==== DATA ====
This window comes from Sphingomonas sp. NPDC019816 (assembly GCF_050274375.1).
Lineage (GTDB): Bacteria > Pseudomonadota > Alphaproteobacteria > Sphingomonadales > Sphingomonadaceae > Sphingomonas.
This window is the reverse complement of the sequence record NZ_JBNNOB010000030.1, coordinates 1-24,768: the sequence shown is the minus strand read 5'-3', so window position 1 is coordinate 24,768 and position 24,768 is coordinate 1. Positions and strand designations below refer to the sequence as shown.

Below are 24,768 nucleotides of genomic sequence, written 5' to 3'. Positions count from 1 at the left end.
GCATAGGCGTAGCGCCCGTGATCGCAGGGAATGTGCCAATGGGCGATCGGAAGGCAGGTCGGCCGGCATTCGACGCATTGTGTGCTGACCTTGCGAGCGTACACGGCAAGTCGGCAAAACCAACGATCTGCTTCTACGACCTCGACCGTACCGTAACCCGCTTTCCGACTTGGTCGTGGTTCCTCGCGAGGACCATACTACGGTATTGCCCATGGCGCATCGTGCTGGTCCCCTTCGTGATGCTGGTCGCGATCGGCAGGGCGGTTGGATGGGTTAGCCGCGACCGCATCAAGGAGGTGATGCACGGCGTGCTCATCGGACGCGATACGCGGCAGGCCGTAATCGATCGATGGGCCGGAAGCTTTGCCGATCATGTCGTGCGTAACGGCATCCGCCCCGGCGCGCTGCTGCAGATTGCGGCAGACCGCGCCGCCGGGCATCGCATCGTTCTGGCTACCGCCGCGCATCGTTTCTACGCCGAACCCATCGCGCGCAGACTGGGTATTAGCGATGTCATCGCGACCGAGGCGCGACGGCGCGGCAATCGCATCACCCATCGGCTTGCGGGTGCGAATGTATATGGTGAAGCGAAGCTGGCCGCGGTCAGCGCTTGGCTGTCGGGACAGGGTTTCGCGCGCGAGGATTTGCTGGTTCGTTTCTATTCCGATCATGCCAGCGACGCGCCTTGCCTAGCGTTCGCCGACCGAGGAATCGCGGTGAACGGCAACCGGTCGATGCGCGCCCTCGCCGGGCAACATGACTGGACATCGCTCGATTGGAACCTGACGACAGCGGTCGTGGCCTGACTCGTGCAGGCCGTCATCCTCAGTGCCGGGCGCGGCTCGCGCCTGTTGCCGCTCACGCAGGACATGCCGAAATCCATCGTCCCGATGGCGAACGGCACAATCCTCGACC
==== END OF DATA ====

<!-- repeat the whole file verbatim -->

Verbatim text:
This window comes from Sphingomonas sp. NPDC019816 (assembly GCF_050274375.1).
Lineage (GTDB): Bacteria > Pseudomonadota > Alphaproteobacteria > Sphingomonadales > Sphingomonadaceae > Sphingomonas.
This window is the reverse complement of the sequence record NZ_JBNNOB010000030.1, coordinates 1-24,768: the sequence shown is the minus strand read 5'-3', so window position 1 is coordinate 24,768 and position 24,768 is coordinate 1. Positions and strand designations below refer to the sequence as shown.

Below are 24,768 nucleotides of genomic sequence, written 5' to 3'. Positions count from 1 at the left end.
GCATAGGCGTAGCGCCCGTGATCGCAGGGAATGTGCCAATGGGCGATCGGAAGGCAGGTCGGCCGGCATTCGACGCATTGTGTGCTGACCTTGCGAGCGTACACGGCAAGTCGGCAAAACCAACGATCTGCTTCTACGACCTCGACCGTACCGTAACCCGCTTTCCGACTTGGTCGTGGTTCCTCGCGAGGACCATACTACGGTATTGCCCATGGCGCATCGTGCTGGTCCCCTTCGTGATGCTGGTCGCGATCGGCAGGGCGGTTGGATGGGTTAGCCGCGACCGCATCAAGGAGGTGATGCACGGCGTGCTCATCGGACGCGATACGCGGCAGGCCGTAATCGATCGATGGGCCGGAAGCTTTGCCGATCATGTCGTGCGTAACGGCATCCGCCCCGGCGCGCTGCTGCAGATTGCGGCAGACCGCGCCGCCGGGCATCGCATCGTTCTGGCTACCGCCGCGCATCGTTTCTACGCCGAACCCATCGCGCGCAGACTGGGTATTAGCGATGTCATCGCGACCGAGGCGCGACGGCGCGGCAATCGCATCACCCATCGGCTTGCGGGTGCGAATGTATATGGTGAAGCGAAGCTGGCCGCGGTCAGCGCTTGGCTGTCGGGACAGGGTTTCGCGCGCGAGGATTTGCTGGTTCGTTTCTATTCCGATCATGCCAGCGACGCGCCTTGCCTAGCGTTCGCCGACCGAGGAATCGCGGTGAACGGCAACCGGTCGATGCGCGCCCTCGCCGGGCAACATGACTGGACATCGCTCGATTGGAACCTGACGACAGCGGTCGTGGCCTGACTCGTGCAGGCCGTCATCCTCAGTGCCGGGCGCGGCTCGCGCCTGTTGCCGCTCACGCAGGACATGCCGAAATCCATCGTCCCGATGGCGAACGGCACAATCCTCGACC